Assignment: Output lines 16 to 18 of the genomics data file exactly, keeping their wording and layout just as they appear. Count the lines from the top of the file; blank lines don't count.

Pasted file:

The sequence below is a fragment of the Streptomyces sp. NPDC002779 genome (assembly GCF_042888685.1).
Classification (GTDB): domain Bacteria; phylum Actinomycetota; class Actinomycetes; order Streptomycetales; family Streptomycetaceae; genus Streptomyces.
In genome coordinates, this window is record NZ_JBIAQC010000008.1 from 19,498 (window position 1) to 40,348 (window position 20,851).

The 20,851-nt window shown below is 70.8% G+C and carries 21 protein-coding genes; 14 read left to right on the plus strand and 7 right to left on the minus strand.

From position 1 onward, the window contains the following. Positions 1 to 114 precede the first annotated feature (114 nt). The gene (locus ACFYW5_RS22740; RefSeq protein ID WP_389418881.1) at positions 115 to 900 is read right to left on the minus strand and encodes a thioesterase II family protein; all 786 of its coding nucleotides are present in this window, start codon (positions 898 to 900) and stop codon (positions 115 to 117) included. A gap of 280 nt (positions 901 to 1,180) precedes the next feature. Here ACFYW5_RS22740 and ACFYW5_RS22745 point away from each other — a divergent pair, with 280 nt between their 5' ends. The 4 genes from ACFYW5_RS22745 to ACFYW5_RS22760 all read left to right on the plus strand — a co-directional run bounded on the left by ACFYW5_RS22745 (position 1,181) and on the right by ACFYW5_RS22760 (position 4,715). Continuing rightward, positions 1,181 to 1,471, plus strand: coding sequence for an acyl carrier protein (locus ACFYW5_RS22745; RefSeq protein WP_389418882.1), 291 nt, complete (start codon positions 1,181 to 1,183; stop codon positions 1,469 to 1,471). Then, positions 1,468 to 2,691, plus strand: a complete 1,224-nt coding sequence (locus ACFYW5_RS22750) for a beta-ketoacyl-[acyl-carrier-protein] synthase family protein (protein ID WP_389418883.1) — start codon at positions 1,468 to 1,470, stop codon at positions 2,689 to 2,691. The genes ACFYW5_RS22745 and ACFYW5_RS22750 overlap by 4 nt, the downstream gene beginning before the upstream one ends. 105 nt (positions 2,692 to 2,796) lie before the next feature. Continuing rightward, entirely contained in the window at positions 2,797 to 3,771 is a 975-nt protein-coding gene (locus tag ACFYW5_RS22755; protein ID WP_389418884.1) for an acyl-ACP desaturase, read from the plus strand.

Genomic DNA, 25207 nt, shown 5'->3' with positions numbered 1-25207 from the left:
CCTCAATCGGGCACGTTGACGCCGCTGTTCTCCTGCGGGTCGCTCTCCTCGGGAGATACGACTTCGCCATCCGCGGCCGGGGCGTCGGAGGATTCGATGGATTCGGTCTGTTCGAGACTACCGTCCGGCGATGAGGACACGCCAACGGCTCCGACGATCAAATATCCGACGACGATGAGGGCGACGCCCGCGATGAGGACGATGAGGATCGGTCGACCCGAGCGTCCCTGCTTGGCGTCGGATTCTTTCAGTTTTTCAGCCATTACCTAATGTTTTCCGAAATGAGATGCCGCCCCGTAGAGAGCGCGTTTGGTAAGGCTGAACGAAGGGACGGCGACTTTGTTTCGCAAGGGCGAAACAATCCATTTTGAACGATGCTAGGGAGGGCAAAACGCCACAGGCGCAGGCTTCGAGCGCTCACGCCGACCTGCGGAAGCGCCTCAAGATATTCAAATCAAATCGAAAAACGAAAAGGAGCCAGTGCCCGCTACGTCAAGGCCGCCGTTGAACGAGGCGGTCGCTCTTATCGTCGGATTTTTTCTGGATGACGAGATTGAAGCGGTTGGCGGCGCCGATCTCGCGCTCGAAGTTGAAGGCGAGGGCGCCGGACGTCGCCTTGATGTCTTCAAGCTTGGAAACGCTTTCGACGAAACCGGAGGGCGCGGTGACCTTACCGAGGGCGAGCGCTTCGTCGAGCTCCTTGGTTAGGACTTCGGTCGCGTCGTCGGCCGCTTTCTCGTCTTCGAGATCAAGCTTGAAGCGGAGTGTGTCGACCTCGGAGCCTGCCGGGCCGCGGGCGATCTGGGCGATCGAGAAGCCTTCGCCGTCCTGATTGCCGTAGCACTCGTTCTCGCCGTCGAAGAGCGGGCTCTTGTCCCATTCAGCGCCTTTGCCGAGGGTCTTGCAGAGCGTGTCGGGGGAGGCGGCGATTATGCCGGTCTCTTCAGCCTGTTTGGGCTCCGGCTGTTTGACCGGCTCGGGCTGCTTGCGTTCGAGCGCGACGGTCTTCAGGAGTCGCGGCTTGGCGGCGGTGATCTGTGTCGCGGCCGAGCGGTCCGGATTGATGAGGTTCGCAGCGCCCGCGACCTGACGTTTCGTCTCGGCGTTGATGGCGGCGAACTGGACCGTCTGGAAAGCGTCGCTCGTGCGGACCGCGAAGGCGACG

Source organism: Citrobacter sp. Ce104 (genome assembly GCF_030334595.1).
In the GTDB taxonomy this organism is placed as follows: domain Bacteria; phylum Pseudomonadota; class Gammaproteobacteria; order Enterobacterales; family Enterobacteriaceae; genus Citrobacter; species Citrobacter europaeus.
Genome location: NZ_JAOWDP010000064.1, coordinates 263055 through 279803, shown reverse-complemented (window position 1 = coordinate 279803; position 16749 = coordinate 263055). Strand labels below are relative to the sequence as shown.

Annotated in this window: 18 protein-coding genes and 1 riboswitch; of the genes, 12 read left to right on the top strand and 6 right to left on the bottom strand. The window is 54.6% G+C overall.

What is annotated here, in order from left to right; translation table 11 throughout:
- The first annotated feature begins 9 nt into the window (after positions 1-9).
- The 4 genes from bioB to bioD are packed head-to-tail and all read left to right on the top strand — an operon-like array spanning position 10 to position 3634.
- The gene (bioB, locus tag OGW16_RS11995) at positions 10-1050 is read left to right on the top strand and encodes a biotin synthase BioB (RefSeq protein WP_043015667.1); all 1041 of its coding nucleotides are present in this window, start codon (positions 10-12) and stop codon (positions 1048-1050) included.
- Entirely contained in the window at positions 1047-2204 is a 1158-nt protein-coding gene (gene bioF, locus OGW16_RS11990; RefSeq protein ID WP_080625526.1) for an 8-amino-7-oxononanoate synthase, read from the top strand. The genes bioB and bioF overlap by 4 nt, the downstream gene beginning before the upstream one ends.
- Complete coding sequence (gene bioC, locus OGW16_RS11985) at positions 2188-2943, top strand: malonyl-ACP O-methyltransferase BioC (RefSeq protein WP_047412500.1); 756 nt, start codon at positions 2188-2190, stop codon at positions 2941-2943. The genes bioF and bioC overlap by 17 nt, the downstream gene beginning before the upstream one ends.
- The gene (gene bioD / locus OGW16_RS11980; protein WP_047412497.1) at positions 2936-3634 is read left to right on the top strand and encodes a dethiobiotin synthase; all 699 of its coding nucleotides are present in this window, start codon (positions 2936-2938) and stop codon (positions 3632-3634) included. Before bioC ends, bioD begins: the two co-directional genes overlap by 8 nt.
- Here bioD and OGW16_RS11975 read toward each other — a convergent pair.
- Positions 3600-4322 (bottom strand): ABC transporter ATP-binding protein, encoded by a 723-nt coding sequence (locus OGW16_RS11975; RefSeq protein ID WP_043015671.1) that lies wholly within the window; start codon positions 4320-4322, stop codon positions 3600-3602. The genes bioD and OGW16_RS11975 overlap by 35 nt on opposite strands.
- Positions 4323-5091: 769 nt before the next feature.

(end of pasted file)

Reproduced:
- Entirely contained in the window at positions 1047-2204 is a 1158-nt protein-coding gene (gene bioF, locus OGW16_RS11990; RefSeq protein ID WP_080625526.1) for an 8-amino-7-oxononanoate synthase, read from the top strand. The genes bioB and bioF overlap by 4 nt, the downstream gene beginning before the upstream one ends.
- Complete coding sequence (gene bioC, locus OGW16_RS11985) at positions 2188-2943, top strand: malonyl-ACP O-methyltransferase BioC (RefSeq protein WP_047412500.1); 756 nt, start codon at positions 2188-2190, stop codon at positions 2941-2943. The genes bioF and bioC overlap by 17 nt, the downstream gene beginning before the upstream one ends.
- The gene (gene bioD / locus OGW16_RS11980; protein WP_047412497.1) at positions 2936-3634 is read left to right on the top strand and encodes a dethiobiotin synthase; all 699 of its coding nucleotides are present in this window, start codon (positions 2936-2938) and stop codon (positions 3632-3634) included. Before bioC ends, bioD begins: the two co-directional genes overlap by 8 nt.